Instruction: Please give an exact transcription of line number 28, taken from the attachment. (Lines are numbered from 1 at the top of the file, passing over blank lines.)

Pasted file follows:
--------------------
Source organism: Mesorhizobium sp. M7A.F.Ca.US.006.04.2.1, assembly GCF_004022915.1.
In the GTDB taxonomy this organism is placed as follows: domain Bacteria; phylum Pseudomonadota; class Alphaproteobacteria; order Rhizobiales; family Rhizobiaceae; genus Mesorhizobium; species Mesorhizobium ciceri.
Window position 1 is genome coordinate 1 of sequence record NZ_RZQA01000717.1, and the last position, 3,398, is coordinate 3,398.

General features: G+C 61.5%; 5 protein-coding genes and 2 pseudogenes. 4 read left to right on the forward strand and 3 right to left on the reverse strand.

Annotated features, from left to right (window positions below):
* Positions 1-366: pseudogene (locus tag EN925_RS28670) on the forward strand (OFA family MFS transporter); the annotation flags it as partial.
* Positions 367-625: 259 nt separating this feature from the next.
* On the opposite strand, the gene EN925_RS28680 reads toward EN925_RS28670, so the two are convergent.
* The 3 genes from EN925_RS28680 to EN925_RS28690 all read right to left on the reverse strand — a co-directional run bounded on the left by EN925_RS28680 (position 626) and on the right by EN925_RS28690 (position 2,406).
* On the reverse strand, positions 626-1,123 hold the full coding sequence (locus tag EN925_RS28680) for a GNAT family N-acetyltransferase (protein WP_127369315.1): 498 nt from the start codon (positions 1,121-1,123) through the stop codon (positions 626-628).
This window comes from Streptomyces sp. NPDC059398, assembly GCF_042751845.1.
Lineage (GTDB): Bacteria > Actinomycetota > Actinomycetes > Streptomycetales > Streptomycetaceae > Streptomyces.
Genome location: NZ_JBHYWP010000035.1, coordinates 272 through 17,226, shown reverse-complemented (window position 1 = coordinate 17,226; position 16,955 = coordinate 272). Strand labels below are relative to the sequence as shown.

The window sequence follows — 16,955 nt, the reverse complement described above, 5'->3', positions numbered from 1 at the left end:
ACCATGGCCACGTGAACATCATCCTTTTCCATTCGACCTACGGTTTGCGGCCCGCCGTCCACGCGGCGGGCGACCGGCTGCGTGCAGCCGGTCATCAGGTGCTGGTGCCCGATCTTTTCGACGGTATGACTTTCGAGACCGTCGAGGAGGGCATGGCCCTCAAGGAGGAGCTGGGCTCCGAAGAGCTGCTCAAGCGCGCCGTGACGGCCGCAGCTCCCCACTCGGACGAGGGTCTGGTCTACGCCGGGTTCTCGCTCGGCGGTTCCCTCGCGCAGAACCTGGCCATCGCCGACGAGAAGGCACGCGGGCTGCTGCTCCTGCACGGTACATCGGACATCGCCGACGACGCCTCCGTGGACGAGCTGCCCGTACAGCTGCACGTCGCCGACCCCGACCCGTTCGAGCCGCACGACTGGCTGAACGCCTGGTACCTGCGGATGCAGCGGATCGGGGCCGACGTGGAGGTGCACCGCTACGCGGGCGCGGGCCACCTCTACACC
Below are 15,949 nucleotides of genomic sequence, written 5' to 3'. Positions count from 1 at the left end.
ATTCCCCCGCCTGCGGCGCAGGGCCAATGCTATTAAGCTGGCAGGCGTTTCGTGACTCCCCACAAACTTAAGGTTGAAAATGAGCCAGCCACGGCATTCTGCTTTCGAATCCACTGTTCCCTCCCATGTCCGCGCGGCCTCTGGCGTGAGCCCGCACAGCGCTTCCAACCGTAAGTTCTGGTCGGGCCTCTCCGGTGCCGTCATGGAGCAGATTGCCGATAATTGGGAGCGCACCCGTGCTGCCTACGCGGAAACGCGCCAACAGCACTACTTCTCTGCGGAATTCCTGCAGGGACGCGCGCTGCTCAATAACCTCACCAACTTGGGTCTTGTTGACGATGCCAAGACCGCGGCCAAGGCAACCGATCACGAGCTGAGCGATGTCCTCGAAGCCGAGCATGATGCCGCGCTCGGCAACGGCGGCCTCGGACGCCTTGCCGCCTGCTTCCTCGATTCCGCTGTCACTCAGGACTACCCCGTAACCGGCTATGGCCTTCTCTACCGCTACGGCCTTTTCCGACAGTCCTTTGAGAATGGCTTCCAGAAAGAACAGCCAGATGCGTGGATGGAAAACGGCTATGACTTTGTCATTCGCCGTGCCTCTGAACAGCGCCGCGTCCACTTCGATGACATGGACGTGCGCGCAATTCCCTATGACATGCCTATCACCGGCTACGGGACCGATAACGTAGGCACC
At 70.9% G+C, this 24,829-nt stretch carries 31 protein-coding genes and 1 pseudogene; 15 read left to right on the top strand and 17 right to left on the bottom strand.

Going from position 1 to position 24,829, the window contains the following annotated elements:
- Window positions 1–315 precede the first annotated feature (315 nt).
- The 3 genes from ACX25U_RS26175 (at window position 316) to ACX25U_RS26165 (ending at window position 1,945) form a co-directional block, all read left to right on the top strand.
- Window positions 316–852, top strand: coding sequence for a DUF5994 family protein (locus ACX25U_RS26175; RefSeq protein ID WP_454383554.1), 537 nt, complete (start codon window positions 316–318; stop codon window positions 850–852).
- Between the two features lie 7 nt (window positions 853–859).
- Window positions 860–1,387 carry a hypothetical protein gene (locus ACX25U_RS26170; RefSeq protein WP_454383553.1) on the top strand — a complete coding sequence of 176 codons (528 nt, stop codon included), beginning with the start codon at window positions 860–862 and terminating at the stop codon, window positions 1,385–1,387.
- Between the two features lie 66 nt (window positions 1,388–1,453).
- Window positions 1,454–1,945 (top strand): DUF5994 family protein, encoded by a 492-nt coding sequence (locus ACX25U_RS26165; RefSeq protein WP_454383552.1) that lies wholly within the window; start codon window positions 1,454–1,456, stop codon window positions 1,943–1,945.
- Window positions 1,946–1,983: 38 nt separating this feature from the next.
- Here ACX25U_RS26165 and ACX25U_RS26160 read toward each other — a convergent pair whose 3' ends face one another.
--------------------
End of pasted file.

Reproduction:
- Here ACX25U_RS26165 and ACX25U_RS26160 read toward each other — a convergent pair whose 3' ends face one another.